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Christmas – The Truth, the Whole Truth, and Nothing but the Truth

December 27, 2014

I can remember being out camping when I was a Scout. We had some bacon that we were saving for the next morning. We’d kept it cool in the store tent, in a sealed box – we were really looking forward to bacon butties for breakfast before packing up. Well the next morning I got up bright and early, got the fire going, found the pan and the butter, then went to the store tent to get the bacon… and there was a woolly bottom sticking out. There was a sheep in the store tent. I shouted – it panicked and took off almost taking the tent with it. I looked in expecting to find the bread gone but the bread was OK, the few carrots we had left were untouched, but some how the sheep had opened the sealed plastic box, and had taken the bacon, wrapping and all! Did you know that sheep like bacon – that they will do anything to get it? Well I wouldn’t have believed it if I hadn’t seen it for myself. I can never look at those innocent looking woolly beasts without seeing a bacon thief in sheep’s clothing.

I’ve found that expectations can go badly wrong. Like my lovely fantasy of a bacon breakfast. That bacon story led me to look for more food horror stories. The internet can be a strange place. There are so many weird and wonderful things out here. I came across a few really disturbing food stories; gross stories. What was worse, they were stories with pictures. One was of a tin of Sainsbury’s baked beans with a mouse in. Another of a loaf of bread, again with mouse.

All of these stories are gross, but really not that bad. Not compared to the story that turns the Christmas story sour. We’ve had the wonderful story of Mary and Joseph and the little baby in the manger. I’ve seen lots of school productions with wise men bringing lovely gifts; they’re warned in a dream not to return to Herod so they trick him and leave by another way. That’s were the school nativity story ends. With Mary and Joseph, a young Jesus and lovely gifts – Gold, Frankincense and Myrrh. Gold for a king, and Frankincense for a god. All good so far, then Myrrh for death and we don’t have to wait long for that!

When Herod realized that he had been outwitted by the Magi, he was furious, and he gave orders to kill all the boys in Bethlehem and its vicinity who were two years old and under, in accordance with the time he had learned from the Magi. (Matthew 2.16)

It’s like a thriller – everything was going too well so something bad was sure to happen and it did. What a terrible thought, all those babies and little children under 3 – grabbed from their mothers and murdered by Herod’s soldiers. I just can’t even imagine the horror of it all. I have visited parents who have lost a baby or young child and it is utterly heart rending. They were ‘normal’ deaths but to have had lovely healthy little boys dragged out into the street and killed before your eyes – the pain and despair must have been so much worse – unimaginably worse.

Our lovely story has turned sour and I can’t help asking why? Why did those innocent children have to pay for this? It was God’s fault. Why didn’t he stop it? Then I calm down… just a little. I calm down enough to realise that it is this event and the struggle to get to Bethlehem before it that make this story real, not a fairy story. This is the real world and Jesus was born in this real world, for this real world: A world of joy and sadness.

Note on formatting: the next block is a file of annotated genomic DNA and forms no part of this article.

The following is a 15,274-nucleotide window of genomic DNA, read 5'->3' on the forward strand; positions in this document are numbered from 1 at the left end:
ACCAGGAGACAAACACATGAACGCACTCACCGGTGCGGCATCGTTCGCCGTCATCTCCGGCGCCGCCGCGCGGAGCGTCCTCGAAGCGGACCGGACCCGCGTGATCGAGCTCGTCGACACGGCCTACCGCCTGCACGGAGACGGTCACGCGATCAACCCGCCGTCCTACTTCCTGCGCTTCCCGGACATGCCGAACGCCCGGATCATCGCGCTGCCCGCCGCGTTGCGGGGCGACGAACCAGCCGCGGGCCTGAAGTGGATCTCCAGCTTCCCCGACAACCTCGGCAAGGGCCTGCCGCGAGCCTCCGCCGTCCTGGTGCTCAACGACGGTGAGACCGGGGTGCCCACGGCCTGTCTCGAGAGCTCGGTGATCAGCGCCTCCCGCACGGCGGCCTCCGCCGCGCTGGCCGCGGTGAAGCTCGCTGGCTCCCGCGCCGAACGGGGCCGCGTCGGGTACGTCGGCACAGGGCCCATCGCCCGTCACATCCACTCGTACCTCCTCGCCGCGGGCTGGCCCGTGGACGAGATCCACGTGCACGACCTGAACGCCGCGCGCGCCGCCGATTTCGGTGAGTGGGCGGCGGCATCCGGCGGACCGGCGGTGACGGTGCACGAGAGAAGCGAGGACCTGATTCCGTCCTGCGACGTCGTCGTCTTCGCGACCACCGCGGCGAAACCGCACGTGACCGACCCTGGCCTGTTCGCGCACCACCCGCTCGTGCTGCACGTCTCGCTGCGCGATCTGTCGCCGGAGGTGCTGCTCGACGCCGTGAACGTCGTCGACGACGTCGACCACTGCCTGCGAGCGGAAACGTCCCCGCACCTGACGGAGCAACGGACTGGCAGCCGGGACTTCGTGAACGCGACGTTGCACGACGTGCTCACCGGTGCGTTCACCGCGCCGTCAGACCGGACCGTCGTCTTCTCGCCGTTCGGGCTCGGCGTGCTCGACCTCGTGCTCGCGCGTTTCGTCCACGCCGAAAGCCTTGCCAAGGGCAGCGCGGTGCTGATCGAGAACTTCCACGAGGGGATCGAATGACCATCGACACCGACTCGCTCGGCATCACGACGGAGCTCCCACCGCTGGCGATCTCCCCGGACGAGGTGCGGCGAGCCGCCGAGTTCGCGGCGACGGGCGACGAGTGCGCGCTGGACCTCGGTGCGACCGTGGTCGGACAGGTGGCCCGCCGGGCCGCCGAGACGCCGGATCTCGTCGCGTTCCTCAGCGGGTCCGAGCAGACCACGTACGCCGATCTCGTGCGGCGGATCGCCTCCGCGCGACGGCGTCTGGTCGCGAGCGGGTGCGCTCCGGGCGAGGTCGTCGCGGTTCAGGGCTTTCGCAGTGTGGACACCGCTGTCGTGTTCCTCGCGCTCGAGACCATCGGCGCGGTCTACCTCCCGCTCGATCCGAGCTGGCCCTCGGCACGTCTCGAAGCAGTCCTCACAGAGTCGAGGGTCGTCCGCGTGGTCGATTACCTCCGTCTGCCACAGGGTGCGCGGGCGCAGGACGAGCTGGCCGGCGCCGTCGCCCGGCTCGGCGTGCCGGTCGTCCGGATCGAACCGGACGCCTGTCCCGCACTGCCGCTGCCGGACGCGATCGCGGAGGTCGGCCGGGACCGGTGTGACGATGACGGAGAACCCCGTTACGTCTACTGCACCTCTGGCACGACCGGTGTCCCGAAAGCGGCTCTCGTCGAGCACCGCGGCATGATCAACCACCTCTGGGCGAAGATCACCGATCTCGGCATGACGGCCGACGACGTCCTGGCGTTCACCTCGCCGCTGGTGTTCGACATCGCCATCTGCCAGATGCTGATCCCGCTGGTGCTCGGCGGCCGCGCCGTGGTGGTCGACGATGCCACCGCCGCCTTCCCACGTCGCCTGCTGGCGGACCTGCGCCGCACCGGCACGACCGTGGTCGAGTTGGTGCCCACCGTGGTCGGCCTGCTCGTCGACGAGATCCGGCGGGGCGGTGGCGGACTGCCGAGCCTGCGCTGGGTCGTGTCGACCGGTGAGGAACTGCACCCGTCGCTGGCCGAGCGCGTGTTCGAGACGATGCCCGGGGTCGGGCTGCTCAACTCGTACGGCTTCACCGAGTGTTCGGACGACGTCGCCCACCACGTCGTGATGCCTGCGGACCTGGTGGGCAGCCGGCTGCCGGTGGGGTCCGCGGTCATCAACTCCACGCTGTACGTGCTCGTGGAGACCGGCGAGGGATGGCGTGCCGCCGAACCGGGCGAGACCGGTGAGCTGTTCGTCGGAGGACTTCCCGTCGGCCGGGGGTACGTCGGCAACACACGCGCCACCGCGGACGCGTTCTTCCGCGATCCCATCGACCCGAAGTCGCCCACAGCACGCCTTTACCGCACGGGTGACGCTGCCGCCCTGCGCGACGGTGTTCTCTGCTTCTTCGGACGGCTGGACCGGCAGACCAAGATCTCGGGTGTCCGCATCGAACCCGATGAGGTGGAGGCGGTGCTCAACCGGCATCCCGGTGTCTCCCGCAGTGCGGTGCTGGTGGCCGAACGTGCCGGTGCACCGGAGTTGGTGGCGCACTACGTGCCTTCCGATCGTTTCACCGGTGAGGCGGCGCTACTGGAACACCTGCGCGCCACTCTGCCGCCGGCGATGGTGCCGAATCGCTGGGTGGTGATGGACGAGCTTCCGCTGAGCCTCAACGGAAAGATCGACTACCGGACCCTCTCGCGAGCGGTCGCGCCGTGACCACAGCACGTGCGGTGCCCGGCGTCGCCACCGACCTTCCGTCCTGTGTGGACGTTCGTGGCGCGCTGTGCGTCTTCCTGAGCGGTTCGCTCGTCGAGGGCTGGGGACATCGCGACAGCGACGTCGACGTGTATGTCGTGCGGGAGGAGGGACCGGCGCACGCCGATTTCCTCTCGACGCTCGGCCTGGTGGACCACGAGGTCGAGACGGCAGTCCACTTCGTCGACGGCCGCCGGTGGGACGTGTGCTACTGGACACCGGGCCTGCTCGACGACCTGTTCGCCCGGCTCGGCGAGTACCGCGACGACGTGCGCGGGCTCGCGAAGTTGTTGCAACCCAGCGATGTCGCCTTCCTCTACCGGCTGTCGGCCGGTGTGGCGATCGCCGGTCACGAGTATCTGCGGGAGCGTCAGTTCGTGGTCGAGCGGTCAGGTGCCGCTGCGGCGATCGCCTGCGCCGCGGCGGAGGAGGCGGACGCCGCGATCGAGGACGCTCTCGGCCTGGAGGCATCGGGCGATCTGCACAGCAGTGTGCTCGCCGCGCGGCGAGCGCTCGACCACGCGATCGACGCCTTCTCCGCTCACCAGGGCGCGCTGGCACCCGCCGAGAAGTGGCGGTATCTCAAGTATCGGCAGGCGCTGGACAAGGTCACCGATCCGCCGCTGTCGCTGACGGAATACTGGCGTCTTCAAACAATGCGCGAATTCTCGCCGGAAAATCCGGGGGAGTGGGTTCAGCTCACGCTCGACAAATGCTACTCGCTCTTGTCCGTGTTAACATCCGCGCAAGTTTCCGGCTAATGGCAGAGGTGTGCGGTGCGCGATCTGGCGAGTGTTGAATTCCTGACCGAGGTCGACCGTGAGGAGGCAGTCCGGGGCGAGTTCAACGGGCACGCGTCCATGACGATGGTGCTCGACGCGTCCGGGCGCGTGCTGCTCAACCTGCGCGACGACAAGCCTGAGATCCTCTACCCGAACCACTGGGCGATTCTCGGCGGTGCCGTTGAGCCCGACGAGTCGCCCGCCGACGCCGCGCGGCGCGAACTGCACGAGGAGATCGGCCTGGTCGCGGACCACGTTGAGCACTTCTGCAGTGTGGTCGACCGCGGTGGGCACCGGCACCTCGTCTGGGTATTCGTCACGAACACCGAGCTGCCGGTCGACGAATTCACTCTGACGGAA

Some people ask why God didn’t stop it. It is one piece of evidence used against the belief that there is a loving, caring God. But God was not responsible for the deaths of those little children, Herod and his soldiers were. It was Herod’s actions and the atrocity that followed that underline why God, a loving God, had to go to the extraordinary lengths that he did – he had to send His only son into this world of atrocities, to be part of it all, to die because of it all, then rise to defeat all evil.

Don’t get me wrong, I don’t like this ending to the Nativity story. I so want a happy ending – So much so that I play along with it all – I, like everyone else around, me mostly end the story with the wise men going home, good winning and Herod being tricked.

I like happy endings but when it comes to the very foundation of my life, my belief, my hope; not just for myself, but also for everyone I care about; then I can’t afford fairy stories – I need the truth, the whole truth and nothing but the truth. I need the truth even if it makes me weep.

There is a happy ending but it comes much later and there is a lot of joy and sorrow still to come between here and there – many, many twists and turns in the story yet to come. I’m going to move on soon and start to enjoy the Christmas celebrations again. But for a little while I will allow myself to taste a little salt before returning to the sweetness of Christmas joy…

The Cast for Christmas Reassembles for Easter (Steve Turner)

Take the wise men to the Emperor’s palace.
Wash their hands in water.
Get them to say something about truth.
Does anyone know any good Jewish jokes?
The one about a carpenter
who thought he was a King?
The one about the Saviour
who couldn’t save himself?
The shepherds should stand with the chorus.
They have a big production number –
‘Barabbas, We Love You Baby’.
Mary? She can move to the front.
We have a special section reserved
for family and close friends.
Tell her that we had to cut the manger up.
We needed the wood for something else.
The star I’m afraid I can’t use.
There are no stars in this show.
The sky turns black with sorrow.
The earth shakes with terror.
Hold on to the frankincense.
We’ll need that for the garden scene.
Angels? He could do with some angels.
Avenging angels.
Merciful angels.
He could really do with some angels.
Baby Jesus.
Step this way please.
My! How you’ve grown!

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